|Cierva C.19 Mk IV (Avro 620), D-2300 ex-G-ABUE|
|Designer||Juan de la Cierva|
The Cierva C.19 was a 1930s British two-seat autogyro, designed by Spanish engineer Juan de la Cierva. It was built by Avro as the Avro Type 620. It proved to be the most successful and widely produced of the early de la Cierva designs.
De la Cierva's first successful autogyro, the Cierva C.6, used an Avro 504 fuselage, and this led to a long and close collaboration between de la Cierva and Avro from 1926 onwards, with de la Cierva providing the rotor design, and Avro the airframe from designs that often appeared as both fixed-wing and rotary aircraft. There was a long series of such autogyros, developing the rotary wing concept. However the 1929 C.19, was a de la Cierva design, owing nothing to existing Avro aircraft, though it was built by Avro at Hamble.
Like the earlier aircraft, the C.19 had a conventional airframe, a two-seat fuselage carrying a small span wing with ailerons (to relieve rotor loads in level forward flight), and a single radial engine in the nose. The unpowered, free-spinning rotor had four wire-braced blades, or three cantilever blades in the Mk IV, and was mounted on four struts over the forward cockpit which met together to form a pyramid. The C.19 Mk I - IV did not have the tilting rotor head and associated hanging control column of later autogyros like the Cierva C.30. Instead, control was by the ailerons, elevators and rudder via a conventional column, a system that only worked effectively when the airspeed was high enough.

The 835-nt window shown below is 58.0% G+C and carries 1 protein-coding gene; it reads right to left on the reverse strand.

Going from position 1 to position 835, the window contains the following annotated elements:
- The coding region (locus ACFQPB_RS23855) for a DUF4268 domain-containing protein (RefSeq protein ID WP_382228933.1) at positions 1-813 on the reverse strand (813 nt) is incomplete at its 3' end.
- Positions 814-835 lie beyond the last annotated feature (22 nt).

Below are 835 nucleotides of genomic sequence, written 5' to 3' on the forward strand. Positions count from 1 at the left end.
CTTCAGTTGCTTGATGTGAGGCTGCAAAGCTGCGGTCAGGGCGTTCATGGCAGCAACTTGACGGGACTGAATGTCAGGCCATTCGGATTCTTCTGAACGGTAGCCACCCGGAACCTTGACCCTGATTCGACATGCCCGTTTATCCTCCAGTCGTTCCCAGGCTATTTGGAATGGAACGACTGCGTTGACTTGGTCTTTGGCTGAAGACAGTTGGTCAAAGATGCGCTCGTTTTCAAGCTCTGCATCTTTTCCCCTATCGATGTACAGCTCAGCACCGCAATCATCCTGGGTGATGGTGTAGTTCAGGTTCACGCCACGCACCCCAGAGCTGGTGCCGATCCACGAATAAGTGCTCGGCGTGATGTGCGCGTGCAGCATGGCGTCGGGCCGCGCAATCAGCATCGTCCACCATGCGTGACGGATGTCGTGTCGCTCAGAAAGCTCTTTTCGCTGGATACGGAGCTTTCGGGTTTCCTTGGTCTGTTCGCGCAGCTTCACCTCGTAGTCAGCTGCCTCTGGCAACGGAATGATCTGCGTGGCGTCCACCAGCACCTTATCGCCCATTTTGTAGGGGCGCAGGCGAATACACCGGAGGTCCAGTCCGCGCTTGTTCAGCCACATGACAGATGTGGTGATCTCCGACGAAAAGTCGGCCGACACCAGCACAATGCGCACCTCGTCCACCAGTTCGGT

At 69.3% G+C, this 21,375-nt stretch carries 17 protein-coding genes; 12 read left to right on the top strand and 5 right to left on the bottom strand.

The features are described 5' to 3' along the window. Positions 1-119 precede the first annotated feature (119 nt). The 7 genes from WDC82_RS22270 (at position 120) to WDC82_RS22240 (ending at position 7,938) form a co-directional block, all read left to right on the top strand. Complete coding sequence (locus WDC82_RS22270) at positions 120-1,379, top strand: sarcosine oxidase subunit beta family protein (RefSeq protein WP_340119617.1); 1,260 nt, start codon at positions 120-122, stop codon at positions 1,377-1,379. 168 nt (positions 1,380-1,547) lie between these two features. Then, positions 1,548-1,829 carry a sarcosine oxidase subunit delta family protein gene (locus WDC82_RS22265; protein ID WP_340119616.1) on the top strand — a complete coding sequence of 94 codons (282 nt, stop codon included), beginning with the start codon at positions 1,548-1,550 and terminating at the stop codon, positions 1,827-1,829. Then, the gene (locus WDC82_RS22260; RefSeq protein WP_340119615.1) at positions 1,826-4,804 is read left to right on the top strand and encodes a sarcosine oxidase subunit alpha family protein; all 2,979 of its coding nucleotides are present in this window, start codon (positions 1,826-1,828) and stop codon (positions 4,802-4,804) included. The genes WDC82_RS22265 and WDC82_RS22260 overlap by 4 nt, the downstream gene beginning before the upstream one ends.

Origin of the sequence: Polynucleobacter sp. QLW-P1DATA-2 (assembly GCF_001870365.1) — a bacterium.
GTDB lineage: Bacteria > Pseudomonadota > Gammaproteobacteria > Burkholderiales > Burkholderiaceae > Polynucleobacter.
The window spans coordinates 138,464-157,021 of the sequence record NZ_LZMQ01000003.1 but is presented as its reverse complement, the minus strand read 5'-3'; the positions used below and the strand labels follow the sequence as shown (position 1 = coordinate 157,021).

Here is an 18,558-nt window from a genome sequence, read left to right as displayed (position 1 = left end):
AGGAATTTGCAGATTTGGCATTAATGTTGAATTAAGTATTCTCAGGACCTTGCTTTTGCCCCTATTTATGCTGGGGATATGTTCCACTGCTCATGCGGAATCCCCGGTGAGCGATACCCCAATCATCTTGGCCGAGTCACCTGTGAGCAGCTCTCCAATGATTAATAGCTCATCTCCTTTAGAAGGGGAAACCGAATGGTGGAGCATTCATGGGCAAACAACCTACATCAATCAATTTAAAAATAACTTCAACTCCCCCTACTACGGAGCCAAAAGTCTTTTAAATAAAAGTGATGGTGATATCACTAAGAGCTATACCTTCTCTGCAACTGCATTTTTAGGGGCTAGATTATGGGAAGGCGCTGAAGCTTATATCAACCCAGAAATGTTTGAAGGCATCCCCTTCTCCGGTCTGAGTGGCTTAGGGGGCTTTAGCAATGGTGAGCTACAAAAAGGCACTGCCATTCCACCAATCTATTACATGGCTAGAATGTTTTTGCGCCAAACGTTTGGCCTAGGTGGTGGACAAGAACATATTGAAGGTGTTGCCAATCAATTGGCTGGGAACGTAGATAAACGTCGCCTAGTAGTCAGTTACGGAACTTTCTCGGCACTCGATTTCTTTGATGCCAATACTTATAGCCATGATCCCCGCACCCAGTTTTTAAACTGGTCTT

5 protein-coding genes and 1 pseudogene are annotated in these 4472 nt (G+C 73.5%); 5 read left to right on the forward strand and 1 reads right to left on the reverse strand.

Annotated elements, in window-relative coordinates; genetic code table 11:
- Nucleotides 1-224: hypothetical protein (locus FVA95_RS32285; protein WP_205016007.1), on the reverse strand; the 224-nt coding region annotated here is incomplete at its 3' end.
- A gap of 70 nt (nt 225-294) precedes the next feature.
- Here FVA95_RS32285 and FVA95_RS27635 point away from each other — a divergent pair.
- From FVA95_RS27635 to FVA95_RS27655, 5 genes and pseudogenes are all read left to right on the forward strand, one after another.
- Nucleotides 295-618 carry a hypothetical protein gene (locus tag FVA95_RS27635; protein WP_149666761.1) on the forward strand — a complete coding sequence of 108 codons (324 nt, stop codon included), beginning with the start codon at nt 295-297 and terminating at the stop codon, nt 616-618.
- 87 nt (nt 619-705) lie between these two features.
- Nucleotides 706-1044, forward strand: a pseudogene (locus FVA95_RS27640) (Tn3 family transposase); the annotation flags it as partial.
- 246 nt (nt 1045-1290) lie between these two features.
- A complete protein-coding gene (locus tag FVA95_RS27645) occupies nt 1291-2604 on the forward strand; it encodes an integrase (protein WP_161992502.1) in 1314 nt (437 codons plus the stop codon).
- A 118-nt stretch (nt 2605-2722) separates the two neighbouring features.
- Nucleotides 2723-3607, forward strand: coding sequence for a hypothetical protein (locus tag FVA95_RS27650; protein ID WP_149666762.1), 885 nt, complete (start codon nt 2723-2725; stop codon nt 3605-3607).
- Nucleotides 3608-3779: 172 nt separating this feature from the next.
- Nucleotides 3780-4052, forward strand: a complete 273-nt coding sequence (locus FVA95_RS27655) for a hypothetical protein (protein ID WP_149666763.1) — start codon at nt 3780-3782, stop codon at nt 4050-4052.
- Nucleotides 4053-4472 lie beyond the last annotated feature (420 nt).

A major engineering refinement in the C.19 was the means to mechanically start the main rotor spinning; in earlier de la Cierva designs, the rotor had to be turned by hand or by pulling a rope, unless there was space for a take-off run. In the C.19 Mk I, this was done aerodynamically. The tail unit of this mark was a biplane structure with end-plate fins and rudders. To start the rotor, elevators and tailplanes were fixed in a near vertical position and the engine started. The wash from the propeller was deflected upwards by the tail unit through the rotor, rotating it. For the first time, this made the autogyro independent of ground crew at start, and private ownership was a practical proposition.
The 80 hp (60 kW) Armstrong Siddeley Genet II made the Mk I machine underpowered, and it was replaced in the C.19 Mk II by a 105 hp (78 kW) Genet Major I. The C.19 Mk IIA, introduced in 1930, had a longer travel undercarriage and improved rotor head. Often landings were made at high angles of attack, so the rudders of the C.19 Mk III were reshaped to slope sharply upwards to avoid damage; this variant also had a 5 ft (1.52 m) increase in rotor diameter.
In the C.19 Mk IV, the rotor was started directly from the engine via a clutch mechanism, as in all future autogyros. This allowed the elaborate biplane empennage to be replaced by a more conventional monoplane tailplane. The single central fin was low and of correspondingly deep chord, to avoid being struck by the rotor. The C.19 Mk IV had a three-bladed, 34-foot-diameter (10 m) cantilever rotor. The designation C.19 Mk IVP was also used, the "P" standing for production, that started in 1931.